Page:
William Shearburn Gallery

wish-i-may-wish-i-mightWish I May, Wish I Might , 2006, Oil and mixed media on canvas, 87″ x 110″

Fall, 2006
An exhibition of the artist’s works on paper, drawings and prints was presented by the William Shearburn Gallery, St. Louis, MO.

Galeria Vanguardria

face-factsFace Facts, 2006, Selenium toned silver gelatin print

Galeria Vanguardria
Summer 2006
In the Summer of 2006, an exhibition of painting, works on paper and photographs was presented by Galeria Vanguardia, Bilbao, Spain

American Art from the Smithsonian American Art Museum


Detail from 19 American Studies, 2006, mixed media, 9″ x 7″

American Art from the Smithsonian American Art Musuem
Summer 2006

Jane Hammond’s 19 American Studies is an artist book commissioned by the Smithsonian American Art Museum for their Summer 2006 issue of American Art.  The book features 19 paper collages, each one of which is a rebus for a notable American cultural figure, such as BB King (shown above). This commissioned rebus project grew out of a series of paintings shown at the Weatherspoon Museum in 2003.

Galeria Senda


Prepare for Chameleons, 2006, Oil and mixed media on canvas, 72″ x 86″

Galeria Senda
Spring 2006
In the Spring of 2006, an exhibition of paintings, works on paper and photographs was presented by Galeria Senda, Barcelona, Spain. The exhibition was accompanied by a catalogue with an essay by critic Juan Carlos Rego. Click here to read the essay in Spanish Articles about Jane Hammond.

Cover Art for Censoring Culture


Cover Art for Censoring Culture
Spring, 2006
The artist’s 1989 painting “Untitled (39, 26,101)” was chosen as the cover image for Censoring Culture: Contemporay Threats to Free Expresssion, a collection of essays edited by Robert Atkins and Svetlana Mintcheva, published by The New Press.

Recent Photographs at Dartmouth College


Perpetual Love, 2005, Selenium toned silver gelatin print

April 4th – May 7, 2006
In the Spring of 2006, the Jaffe-Friede and Strauss Galleries at Dartmouth College, Hanover, NH showed “Recent Photographs,” an exhibition of thirty-one silver gelatin prints made by the artist. The exhibition was accompanied by a catalogue with includes an essay by critic and writer David Levi Strauss.

The Biella Print Triennale at the Museo del Territorio Biellese, Biella, Italy


“Scrapbook,” 1995, print with lithography, silkscreen and collage, 55 x 46-1/2 x 10 inches, Edition of 45, Published by ULAE

March 19th -June 4, 2006
In the Spring of 2006, the artist’s prints were included in this survey of contemporary printmaking organized by  English curator Jeremy Lewison.  The exhibition was accompanied by a catalogue entitled “Art in the Age of Anxiety.”

The Community Project Inaugurated on the Big Island


Drawing from Fifth Grade Class, Holualoa School, Holualoa, HI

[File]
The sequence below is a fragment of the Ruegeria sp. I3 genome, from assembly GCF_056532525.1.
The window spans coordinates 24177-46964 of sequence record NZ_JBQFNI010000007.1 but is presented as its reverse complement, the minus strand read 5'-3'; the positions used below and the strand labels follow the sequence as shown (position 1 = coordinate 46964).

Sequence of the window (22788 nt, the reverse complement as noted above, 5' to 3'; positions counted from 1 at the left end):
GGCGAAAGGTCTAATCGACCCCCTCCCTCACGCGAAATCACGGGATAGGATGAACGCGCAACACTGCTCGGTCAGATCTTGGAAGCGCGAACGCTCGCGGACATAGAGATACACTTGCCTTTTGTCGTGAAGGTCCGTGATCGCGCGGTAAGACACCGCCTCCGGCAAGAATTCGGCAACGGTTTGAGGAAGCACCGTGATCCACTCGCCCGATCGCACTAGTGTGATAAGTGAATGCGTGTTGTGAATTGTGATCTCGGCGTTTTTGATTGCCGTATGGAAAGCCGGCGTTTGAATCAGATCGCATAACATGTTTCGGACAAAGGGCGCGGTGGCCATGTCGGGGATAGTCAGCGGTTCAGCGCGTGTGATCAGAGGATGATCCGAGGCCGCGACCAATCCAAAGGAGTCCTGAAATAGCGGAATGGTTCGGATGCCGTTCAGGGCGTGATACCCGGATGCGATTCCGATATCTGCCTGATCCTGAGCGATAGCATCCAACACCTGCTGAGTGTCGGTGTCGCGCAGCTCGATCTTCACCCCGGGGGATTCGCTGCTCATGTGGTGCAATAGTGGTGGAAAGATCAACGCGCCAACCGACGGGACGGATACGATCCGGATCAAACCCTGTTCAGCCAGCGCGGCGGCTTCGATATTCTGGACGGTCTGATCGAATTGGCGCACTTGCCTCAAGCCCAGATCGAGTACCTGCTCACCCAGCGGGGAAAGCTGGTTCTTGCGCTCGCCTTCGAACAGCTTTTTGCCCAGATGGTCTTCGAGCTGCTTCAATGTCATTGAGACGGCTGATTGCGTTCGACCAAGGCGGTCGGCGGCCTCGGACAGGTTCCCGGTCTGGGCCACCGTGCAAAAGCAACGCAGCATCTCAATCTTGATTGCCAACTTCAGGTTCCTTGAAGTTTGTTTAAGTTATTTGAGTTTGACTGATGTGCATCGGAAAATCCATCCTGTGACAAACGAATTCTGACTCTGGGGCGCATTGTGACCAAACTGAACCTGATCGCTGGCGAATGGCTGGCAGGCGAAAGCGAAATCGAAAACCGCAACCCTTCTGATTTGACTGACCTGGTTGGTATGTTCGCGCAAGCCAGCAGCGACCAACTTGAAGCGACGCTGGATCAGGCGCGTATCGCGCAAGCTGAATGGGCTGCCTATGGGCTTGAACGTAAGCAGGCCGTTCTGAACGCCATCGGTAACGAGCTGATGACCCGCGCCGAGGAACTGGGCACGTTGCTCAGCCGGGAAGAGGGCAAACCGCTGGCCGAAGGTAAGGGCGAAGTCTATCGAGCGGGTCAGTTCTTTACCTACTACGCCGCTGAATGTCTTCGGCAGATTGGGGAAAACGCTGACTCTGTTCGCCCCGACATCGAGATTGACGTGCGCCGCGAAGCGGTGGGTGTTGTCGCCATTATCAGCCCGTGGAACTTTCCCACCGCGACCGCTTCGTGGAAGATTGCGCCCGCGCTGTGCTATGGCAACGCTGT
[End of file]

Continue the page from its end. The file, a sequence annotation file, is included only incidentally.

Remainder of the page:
Drawing from Fifth Grade Class, Kealakehe Primary School, Kailua-Kona, HI


Drawing from Third Grade Class, Kealakehe Intermediate School, Kailua-Kona, HI

February -April 2006 
The artist’s “Community Project” is based on a notion from her own practice:  even a few defined elements can provide a boundless variability of expression.  She recently decided she will take a small “sample” of her lexicon, five or six elements and present them as neutrally as possible — i.e. like the tarot cards — to a great variety of people, of all ages, living all over the world.  She’ll then encourage them to create their own narratives, personal or imaginary, from these constituent elements and realize that narrative as a drawing.  The artist sees herself as a kind of facilitator but not “the artist.”  In a sense, the project is about the artist in all of us and the endless unpredictability of the human imagination.

In April of 2006, Jane was awarded an artist in residence grant by the Laila Art Fund to bring her Community Project to the Big Island of Hawaii, under the auspices of the Holualoa Foundation for Arts and Culture.  She brought the project to four middle schools, a public special needs school, a home for the elderly, a home for abused women and a women’s prison.  She returned with over 400 drawings and ten hours of unedited videotape documenting the visits.  The success of the project for all: the grantor, the venues, all the participating individuals, their institutions and the artist herself has encouraged Jane to proceed further with this unusual process-driven, experimental collaboration.  With the proper support, the artist hopes to bring the project to locations around the world.  Prospectively, Sweden is next with China and Trinidad to follow.  The final form of the project is still open and will become manifest as the drawings and video will allow.  For these Hawaiian visits, the lexicon of images presented was fire, water, clown, rope and tree.

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